In 2000 a book of her illuminations, Letters from Heaven, an Illuminated Alphabet was published by Conciliar Press of Ben Lomond, California. Susan has reviewed books for Living Church magazine and has done commissioned artwork for two musical recordings.

Susan’s work is in public and private collections internationally; recent commissions include an icon of St. Patrick made for Taoiseach Enda Kenny and an icon of Christ Emmanuel for the Cathedral of St. Nicholas in Monaco to celebrate the 700th anniversary of the Archdiocese. To be able to contribute to the continuity of the triangular connection, Ireland, Monaco and the United States forged by her aunt, Princess Grace, is enormously satisfying and a great honour and privilege.

Susan accepts commissions, exhibits, teaches workshops and lectures. The mother of three sons, she lives and works in the Philadelphia area creating artwork and keeping a garden, chickens and bees.

www.susanvonmedicus.com

 

TINA WALDEIER BIZZARRO - BIOGRAPHY

Tina Waldeier Bizzarro is a Full Professor in the Department of History of Art at Rosemont College in Rosemont, Pennsylvania (USA) as well as an Adjunct Instructor in the Irish Studies Department at Villanova University in Villanova, Pennsylvania (USA). At Rosemont, she has been awarded Pew Grants and Connelly Grants for scholarly development, as well as the Lindback Distinguished Teacher’s Award in 2007.

Prof. Bizzarro earned her PhD from Bryn Mawr College in History of Art, where she was the Howard Lehman Goodhart Fellow in Medieval Studies from 1978 through 1982 as well as the recipient of several Kress Fellowships during her tenure at Bryn Mawr College. Before that, she earned a BA in French and Italian Language and Literatures, from the University of Pittsburgh, having spent two years at Hamilton College in Clinton, NY. She was elected to “Phi Beta Kappa,” America’s oldest and most widely-known Honors Society as an undergraduate scholar.

She spent six months as a Fulbright Scholar in Sicily in 2006, where she photographed and researched the roadside shrines, or edicole, which dot the countryside of southern Italy. Her Fulbright project and the title of her publication of this material will be “Wayside Warriors: The Roadside Shrines of Sicily.” Her love of that hot, mysterious island led her to inaugurate, develop, and teach in her Summer Studies Program in Messina, Sicily. This program ran for six summers (2000-2006), offering courses in history of art, studio art, anthropology, and history. She received a National Endowment for the Humanities Summer Travel Stipend in 1997 for her project, “French Medieval Architectural Criticism: From the Restoration through the Third Republic.” She has served on peer review committees for the Fulbright Commission and for the National Endowment for the Humanities.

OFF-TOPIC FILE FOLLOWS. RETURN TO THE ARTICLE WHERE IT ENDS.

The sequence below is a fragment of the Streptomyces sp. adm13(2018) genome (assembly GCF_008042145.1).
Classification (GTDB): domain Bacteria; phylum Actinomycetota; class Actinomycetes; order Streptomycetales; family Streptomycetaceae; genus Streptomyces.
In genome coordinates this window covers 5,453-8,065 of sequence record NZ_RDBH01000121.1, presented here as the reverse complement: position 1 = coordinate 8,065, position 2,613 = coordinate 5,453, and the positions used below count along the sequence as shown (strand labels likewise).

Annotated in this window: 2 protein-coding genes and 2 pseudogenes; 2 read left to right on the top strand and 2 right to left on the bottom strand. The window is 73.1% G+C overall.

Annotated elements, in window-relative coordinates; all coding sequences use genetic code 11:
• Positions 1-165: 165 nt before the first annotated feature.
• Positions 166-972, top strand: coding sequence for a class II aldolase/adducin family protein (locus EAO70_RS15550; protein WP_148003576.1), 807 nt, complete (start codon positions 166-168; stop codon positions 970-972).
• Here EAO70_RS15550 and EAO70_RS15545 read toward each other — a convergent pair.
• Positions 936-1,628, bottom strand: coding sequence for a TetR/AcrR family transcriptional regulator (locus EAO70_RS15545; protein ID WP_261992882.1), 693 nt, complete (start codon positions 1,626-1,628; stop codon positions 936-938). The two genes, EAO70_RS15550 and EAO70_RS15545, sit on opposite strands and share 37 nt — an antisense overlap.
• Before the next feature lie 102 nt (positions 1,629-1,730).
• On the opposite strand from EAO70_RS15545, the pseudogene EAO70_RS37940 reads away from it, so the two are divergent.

Prof. Bizzarro’s specialty is architectural history. She has published, Romanesque Architectural Criticism: A Prehistory with Cambridge University Press, a history of the reception of medieval architecture from the fifteenth through the early nineteenth century. She is working on a pendant volume to this which will cover medieval architectural criticism from 1820 through 1914. She has also published on medieval architectural revivals or medievalism, in a lengthy article entitled “‘The Scattered Limbs of the Giant’: Recollecting Medieval Architectural Revivals” which appeared in A Companion to Medieval Art: Romanesque and Gothic in Northern Europe, with Blackwell Press of Oxford University. A lecture that she gave in March 2006 at the University of Messina in Sicily, entitled, “Icon: Meaning and Making” was published in the Atti del Istituto dei Peloritaniat the University of Messina. She has also written book reviews and many architectural biographies for the Macmillan Encyclopaedia of Architects. For the past 10 years, she has been working on Sicilian performative ritual and visual culture, researching the Sicilian performative visual culture of feste and roadside shrines. She is active on the scholarly lecture circuit in the U.S.

Her interest in and love of Ireland’s visual culture stems from her graduate school days when she began to develop courses on Ireland for Villanova University. Since then, she has regularly taught “The Art of Ireland” in Villanova’s Irish Studies Program. She has taken many student groups to Ireland to study and experience Ireland’s visual culture, from the Stone Age through the Middle Ages. Ireland has been a passion for her for most of her academic life.

Pictures of the event

The American Ireland Fund Summer School

  • Book of Durrow

     

  • Animals from "The Secret of Kells"

     

  • The Ardagh Chalice